Dry vs Wet Cat Food – What are the Pros & Cons?

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When choosing what to feed your cat, the first decision you’ll need to make is whether you should feed them wet food or dry food. There are pros and cons to both, but ultimately what matters most is the one that fits your cat’s appetite and your lifestyle the best.

Most cats tend to eat whatever kind of food they were introduced to first, whether it’s wet or dry. Many people choose to feed their cats both wet and dry at various times of the day. We’ve assembled this list of reasons each type of food might be best for you and your cat.

Dry cat food

Dry cat food

Dry cat food is available everywhere, from boutique pet stores to gas stations. The quality of food can vary wildly between inexpensive brands and high-cost ones. It’s important to read the label and understand what ingredients are best for your cat.

Dry food is easy to serve. Simply dish out the amount that’s suggested for your cat’s age and weight, and you’re done. More finicky cats may prefer to be fed two or three distinct meals, so you may need to spread that amount throughout the day. If you put out too much food at one time, it can go stale. Some cats will turn their nose up at stale food, so consider the potential for waste when serving dry food.

In some households, free-feeding works best. This is when a never-ending supply of dry food is replenished when emptied. If your cat is able to moderate their intake properly and not overeat, this is a great option. Some cats will naturally eat everything that’s been put in front of them, so free-feeding isn’t for everyone. Overeating can cause vomiting in the short term and obesity over time.

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Some cats retain the natural instinct to take their meal away from their kill. If you’ve ever seen your cat grab a mouthful of food and retreat before eating it, that’s exactly what they’re doing. It seems silly to go through that hassle when their prey is a lovingly portioned pile of kibble, but instincts run strong. If your cat does this with dry food, you may find a few crumbs lying around, but it shouldn’t make too much of a mess.

In nature, cats get most of their water from the food they eat. Dry food contains little moisture, so your cat will need to drink more water if they exclusively eat kibble. Some cats will naturally drink more water, but others simply don’t like drinking water. It’s important to make sure your cat drinks enough, because dehydration can cause serious, life-threatening conditions.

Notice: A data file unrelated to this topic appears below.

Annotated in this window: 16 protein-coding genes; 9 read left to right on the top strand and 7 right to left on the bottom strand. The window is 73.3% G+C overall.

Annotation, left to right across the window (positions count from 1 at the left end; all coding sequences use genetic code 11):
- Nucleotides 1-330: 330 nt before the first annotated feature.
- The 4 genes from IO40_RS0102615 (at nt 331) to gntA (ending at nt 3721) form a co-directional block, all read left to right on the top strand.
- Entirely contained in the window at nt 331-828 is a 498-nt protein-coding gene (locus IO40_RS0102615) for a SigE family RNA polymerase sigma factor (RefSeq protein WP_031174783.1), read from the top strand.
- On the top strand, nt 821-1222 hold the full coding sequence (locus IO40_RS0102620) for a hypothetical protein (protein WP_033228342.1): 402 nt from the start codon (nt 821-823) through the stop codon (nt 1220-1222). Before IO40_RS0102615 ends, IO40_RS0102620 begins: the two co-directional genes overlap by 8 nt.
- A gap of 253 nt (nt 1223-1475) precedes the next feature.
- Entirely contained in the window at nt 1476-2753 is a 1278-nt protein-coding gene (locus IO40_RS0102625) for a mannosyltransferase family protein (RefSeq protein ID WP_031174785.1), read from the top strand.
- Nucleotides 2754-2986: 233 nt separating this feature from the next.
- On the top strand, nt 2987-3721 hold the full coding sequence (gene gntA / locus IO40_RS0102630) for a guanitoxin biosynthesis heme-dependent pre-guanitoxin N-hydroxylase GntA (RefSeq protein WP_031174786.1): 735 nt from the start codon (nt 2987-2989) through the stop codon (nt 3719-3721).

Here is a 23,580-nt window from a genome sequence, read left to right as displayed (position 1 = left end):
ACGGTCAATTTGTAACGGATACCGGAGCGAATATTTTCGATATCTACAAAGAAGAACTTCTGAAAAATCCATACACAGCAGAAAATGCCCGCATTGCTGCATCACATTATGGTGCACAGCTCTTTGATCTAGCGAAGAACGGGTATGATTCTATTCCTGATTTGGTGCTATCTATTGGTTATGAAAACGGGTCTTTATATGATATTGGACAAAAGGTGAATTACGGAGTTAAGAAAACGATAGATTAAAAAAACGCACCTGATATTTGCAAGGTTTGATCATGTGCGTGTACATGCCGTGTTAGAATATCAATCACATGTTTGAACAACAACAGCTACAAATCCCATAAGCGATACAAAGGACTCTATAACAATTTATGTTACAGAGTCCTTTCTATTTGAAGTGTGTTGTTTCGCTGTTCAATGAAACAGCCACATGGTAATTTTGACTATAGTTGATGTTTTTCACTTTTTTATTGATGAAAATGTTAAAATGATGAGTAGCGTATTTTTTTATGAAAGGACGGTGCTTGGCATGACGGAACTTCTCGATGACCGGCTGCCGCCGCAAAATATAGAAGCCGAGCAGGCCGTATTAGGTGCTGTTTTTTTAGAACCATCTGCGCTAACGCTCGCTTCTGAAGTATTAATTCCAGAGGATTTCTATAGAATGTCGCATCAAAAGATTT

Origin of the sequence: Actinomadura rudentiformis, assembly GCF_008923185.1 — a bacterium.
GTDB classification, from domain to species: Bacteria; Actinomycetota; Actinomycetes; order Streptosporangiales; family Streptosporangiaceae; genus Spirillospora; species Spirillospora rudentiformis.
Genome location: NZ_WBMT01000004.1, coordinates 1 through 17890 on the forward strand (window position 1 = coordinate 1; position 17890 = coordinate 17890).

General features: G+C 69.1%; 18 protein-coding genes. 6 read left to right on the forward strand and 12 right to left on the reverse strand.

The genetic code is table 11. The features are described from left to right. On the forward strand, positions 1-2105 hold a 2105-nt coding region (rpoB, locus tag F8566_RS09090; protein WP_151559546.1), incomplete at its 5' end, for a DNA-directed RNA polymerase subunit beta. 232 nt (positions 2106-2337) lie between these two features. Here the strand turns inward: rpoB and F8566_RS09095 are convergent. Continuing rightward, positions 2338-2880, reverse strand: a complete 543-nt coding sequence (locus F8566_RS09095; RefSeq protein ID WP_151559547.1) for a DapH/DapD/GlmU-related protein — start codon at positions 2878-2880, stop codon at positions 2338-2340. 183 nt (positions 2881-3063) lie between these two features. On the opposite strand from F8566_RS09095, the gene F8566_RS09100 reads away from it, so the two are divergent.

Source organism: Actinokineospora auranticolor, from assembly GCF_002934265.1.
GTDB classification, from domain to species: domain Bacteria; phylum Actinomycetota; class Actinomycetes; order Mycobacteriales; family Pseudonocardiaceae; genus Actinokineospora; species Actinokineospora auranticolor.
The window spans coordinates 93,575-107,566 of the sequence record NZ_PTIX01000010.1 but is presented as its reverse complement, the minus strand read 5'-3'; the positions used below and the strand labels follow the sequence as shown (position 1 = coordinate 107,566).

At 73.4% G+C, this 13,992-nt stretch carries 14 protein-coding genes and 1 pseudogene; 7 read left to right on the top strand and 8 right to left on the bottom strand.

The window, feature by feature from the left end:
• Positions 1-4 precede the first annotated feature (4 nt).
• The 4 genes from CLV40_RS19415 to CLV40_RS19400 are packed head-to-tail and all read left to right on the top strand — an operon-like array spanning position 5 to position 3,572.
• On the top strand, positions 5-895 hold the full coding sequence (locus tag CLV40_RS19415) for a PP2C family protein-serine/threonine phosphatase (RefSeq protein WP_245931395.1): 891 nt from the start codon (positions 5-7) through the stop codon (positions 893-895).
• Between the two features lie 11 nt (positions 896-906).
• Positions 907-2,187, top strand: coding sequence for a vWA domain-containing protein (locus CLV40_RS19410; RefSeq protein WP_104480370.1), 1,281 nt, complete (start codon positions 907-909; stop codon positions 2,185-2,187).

Pros
  • Available everywhere
  • Easy cleanup
  • Simple to measure
Cons
  • Gets stale
  • Can promote dehydration
  • Free-feeding promotes obesity

Wet cat food

Wet cat food

Wet food can be found easily at supermarkets and pet stores. A convenience store or pharmacy may only have one or two cans of food, if any. If you choose to feed your cat wet food, it can be more difficult to find some in a pinch. Both small and large cans of cat food are common, so you can choose the size most appropriate to your cat’s appetite.

Wet food can come in a caked form, referred to as pâté, or in minced, chunked, or shredded varieties. Common flavors include beef, chicken, turkey, salmon, tuna, and other fish. Certain types of cat food have additional gravy, added vegetables, or other ingredients that help them stand out on the shelf.

No amount of research can ever predict which one your cat will like better, so try a few different flavors of each texture until your cat lets you know that you’ve picked the right one. Your cat may only like one flavor and texture. Different flavors of the same brand of cat food typically have the same nutritional components, so this is fine. There are plenty of cats who’ve lived long, healthful lives only ever eating turkey or salmon cat food.

The high water content of wet food means that your cat won’t need as much supplemental water to stay hydrated. Your cat should still have a freshwater bowl available to them at all times, of course. Wet food is typically recommended to promote healthy kidneys and avoid urinary crystals caused by chronic dehydration. This potentially life-threatening issue mostly occurs in male cats but can happen to females as well. If your cat typically enjoys drinking water, this may not be something you should be concerned with.

Feeding your cat wet food is a simple, albeit stinky, affair. The aromas and textures that make wet food appeal to cats are typically not desirable to human palates. Some flavors are more pungent than others, but all of them smell like cat food. If your cat likes to spread their food around, you may find yourself needing to clean their feeding area more frequently.

Unlike with dry food, if a cat leaves wet food in their dish for too long, it can become crusty and inedible. For cats who are more prone to grazing on food throughout the day, this can be wasteful. If your cat prefers smaller portions of food more frequently, plastic lids that fit cat food cans are a wise investment to avoid waste. They’re found in almost any grocery or dollar store.

Pros
  • Desirable varieties
  • High water content
  • Stays fresh
Cons
  • Can be wasteful
  • Unpleasant smell
  • Messy

To sum it up

Whether you choose wet or dry food, the most important part is that your cat is fed. High-quality food is available in both cans and kibble, so be sure to read labels and follow your veterinarian’s recommendations.

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Featured Image Credit: Bonnie Kittle, Unsplash